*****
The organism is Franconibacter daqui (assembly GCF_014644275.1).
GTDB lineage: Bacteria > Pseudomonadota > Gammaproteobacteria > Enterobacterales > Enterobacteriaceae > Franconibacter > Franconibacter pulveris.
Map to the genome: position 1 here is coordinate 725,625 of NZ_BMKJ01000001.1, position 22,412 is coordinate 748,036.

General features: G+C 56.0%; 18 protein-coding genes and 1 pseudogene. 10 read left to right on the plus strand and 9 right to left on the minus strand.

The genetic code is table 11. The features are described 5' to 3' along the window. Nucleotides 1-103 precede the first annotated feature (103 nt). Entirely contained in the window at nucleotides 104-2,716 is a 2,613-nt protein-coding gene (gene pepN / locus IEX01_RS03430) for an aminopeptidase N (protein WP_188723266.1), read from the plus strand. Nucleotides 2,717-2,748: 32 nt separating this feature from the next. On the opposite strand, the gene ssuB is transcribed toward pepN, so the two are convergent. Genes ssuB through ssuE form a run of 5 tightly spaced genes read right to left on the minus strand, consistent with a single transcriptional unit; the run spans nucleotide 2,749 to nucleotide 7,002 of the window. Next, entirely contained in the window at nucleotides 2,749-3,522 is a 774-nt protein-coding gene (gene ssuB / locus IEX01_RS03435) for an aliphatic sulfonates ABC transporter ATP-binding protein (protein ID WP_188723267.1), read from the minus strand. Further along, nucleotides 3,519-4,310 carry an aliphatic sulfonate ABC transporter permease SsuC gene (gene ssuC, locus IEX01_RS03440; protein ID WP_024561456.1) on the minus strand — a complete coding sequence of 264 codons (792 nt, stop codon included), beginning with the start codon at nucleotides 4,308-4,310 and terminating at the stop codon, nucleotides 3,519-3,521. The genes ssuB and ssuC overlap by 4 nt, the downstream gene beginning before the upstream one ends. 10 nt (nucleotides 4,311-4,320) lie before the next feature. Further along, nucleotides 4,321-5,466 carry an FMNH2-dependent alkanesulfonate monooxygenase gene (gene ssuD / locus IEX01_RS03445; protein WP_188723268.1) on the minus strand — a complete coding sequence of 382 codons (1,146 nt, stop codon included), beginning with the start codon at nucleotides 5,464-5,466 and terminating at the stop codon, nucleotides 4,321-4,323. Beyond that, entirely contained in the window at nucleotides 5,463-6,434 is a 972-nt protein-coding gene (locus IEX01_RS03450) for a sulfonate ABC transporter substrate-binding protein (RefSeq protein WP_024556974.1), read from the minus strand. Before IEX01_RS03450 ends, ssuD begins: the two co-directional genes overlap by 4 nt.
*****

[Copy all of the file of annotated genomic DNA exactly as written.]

The organism is Franconibacter daqui (assembly GCF_014644275.1).
GTDB lineage: Bacteria > Pseudomonadota > Gammaproteobacteria > Enterobacterales > Enterobacteriaceae > Franconibacter > Franconibacter pulveris.
Map to the genome: position 1 here is coordinate 725,625 of NZ_BMKJ01000001.1, position 22,412 is coordinate 748,036.

General features: G+C 56.0%; 18 protein-coding genes and 1 pseudogene. 10 read left to right on the plus strand and 9 right to left on the minus strand.

The genetic code is table 11. The features are described 5' to 3' along the window. Nucleotides 1-103 precede the first annotated feature (103 nt). Entirely contained in the window at nucleotides 104-2,716 is a 2,613-nt protein-coding gene (gene pepN / locus IEX01_RS03430) for an aminopeptidase N (protein WP_188723266.1), read from the plus strand. Nucleotides 2,717-2,748: 32 nt separating this feature from the next. On the opposite strand, the gene ssuB is transcribed toward pepN, so the two are convergent. Genes ssuB through ssuE form a run of 5 tightly spaced genes read right to left on the minus strand, consistent with a single transcriptional unit; the run spans nucleotide 2,749 to nucleotide 7,002 of the window. Next, entirely contained in the window at nucleotides 2,749-3,522 is a 774-nt protein-coding gene (gene ssuB / locus IEX01_RS03435) for an aliphatic sulfonates ABC transporter ATP-binding protein (protein ID WP_188723267.1), read from the minus strand. Further along, nucleotides 3,519-4,310 carry an aliphatic sulfonate ABC transporter permease SsuC gene (gene ssuC, locus IEX01_RS03440; protein ID WP_024561456.1) on the minus strand — a complete coding sequence of 264 codons (792 nt, stop codon included), beginning with the start codon at nucleotides 4,308-4,310 and terminating at the stop codon, nucleotides 3,519-3,521. The genes ssuB and ssuC overlap by 4 nt, the downstream gene beginning before the upstream one ends. 10 nt (nucleotides 4,311-4,320) lie before the next feature. Further along, nucleotides 4,321-5,466 carry an FMNH2-dependent alkanesulfonate monooxygenase gene (gene ssuD / locus IEX01_RS03445; protein WP_188723268.1) on the minus strand — a complete coding sequence of 382 codons (1,146 nt, stop codon included), beginning with the start codon at nucleotides 5,464-5,466 and terminating at the stop codon, nucleotides 4,321-4,323. Beyond that, entirely contained in the window at nucleotides 5,463-6,434 is a 972-nt protein-coding gene (locus IEX01_RS03450) for a sulfonate ABC transporter substrate-binding protein (RefSeq protein WP_024556974.1), read from the minus strand. Before IEX01_RS03450 ends, ssuD begins: the two co-directional genes overlap by 4 nt.